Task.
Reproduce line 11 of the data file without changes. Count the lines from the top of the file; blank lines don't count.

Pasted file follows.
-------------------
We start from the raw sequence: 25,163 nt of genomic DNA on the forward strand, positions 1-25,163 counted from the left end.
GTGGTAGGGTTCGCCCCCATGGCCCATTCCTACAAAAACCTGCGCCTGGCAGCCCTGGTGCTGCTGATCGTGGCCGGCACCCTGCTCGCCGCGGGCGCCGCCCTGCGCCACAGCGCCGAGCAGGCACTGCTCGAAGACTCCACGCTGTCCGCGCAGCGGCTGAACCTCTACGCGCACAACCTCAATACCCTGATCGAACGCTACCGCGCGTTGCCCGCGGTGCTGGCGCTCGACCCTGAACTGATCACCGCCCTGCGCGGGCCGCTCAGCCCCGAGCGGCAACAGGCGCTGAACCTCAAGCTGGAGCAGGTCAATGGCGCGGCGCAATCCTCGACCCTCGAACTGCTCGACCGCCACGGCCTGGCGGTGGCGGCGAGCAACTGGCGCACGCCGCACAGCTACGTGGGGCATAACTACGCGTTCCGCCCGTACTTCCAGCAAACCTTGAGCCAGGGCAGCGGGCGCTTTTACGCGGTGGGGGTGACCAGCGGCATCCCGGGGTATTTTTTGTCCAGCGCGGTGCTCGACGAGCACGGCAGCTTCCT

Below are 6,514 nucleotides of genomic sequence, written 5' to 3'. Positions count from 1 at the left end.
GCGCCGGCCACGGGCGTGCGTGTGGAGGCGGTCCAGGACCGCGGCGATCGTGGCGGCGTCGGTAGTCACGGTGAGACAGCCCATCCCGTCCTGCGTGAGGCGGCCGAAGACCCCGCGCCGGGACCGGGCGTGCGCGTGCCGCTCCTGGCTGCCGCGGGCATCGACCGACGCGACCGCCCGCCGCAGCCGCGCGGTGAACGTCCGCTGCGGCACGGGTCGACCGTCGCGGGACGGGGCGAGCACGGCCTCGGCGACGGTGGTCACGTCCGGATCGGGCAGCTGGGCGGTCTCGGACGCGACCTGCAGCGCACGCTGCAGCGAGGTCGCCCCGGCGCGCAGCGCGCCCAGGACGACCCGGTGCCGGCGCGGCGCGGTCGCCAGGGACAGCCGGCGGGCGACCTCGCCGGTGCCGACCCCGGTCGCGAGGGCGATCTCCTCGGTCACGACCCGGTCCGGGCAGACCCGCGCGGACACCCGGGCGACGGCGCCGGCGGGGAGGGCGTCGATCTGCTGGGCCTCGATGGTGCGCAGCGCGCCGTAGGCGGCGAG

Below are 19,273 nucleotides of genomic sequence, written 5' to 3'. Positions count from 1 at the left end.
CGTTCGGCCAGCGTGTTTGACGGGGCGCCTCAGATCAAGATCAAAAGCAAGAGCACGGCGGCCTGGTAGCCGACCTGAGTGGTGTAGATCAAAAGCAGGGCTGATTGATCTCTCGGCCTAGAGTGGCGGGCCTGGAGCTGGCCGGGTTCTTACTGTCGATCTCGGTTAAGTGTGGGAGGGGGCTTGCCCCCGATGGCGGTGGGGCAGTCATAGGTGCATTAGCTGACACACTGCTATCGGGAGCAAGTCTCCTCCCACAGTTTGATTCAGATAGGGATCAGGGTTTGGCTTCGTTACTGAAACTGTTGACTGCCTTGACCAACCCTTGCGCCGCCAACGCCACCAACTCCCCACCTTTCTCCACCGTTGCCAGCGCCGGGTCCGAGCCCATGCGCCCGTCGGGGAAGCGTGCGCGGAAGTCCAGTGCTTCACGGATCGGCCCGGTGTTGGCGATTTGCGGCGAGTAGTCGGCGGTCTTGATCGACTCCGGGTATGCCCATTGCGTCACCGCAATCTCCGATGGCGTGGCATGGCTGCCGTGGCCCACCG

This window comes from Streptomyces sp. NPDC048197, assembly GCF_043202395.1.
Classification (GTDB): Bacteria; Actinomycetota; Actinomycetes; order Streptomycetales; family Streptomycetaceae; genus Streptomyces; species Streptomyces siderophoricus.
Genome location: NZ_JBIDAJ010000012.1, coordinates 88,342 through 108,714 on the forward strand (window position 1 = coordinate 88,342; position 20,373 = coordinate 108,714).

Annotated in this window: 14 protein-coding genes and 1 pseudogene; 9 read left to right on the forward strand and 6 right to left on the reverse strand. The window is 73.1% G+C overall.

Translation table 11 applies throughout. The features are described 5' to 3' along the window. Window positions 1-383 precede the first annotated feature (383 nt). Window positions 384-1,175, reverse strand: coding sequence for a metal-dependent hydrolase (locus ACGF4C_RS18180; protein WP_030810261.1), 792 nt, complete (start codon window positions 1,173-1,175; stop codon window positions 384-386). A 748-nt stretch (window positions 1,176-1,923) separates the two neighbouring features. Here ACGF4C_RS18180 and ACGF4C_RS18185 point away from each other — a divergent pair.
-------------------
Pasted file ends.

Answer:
Translation table 11 applies throughout. The features are described 5' to 3' along the window. Window positions 1-383 precede the first annotated feature (383 nt). Window positions 384-1,175, reverse strand: coding sequence for a metal-dependent hydrolase (locus ACGF4C_RS18180; protein WP_030810261.1), 792 nt, complete (start codon window positions 1,173-1,175; stop codon window positions 384-386). A 748-nt stretch (window positions 1,176-1,923) separates the two neighbouring features. Here ACGF4C_RS18180 and ACGF4C_RS18185 point away from each other — a divergent pair.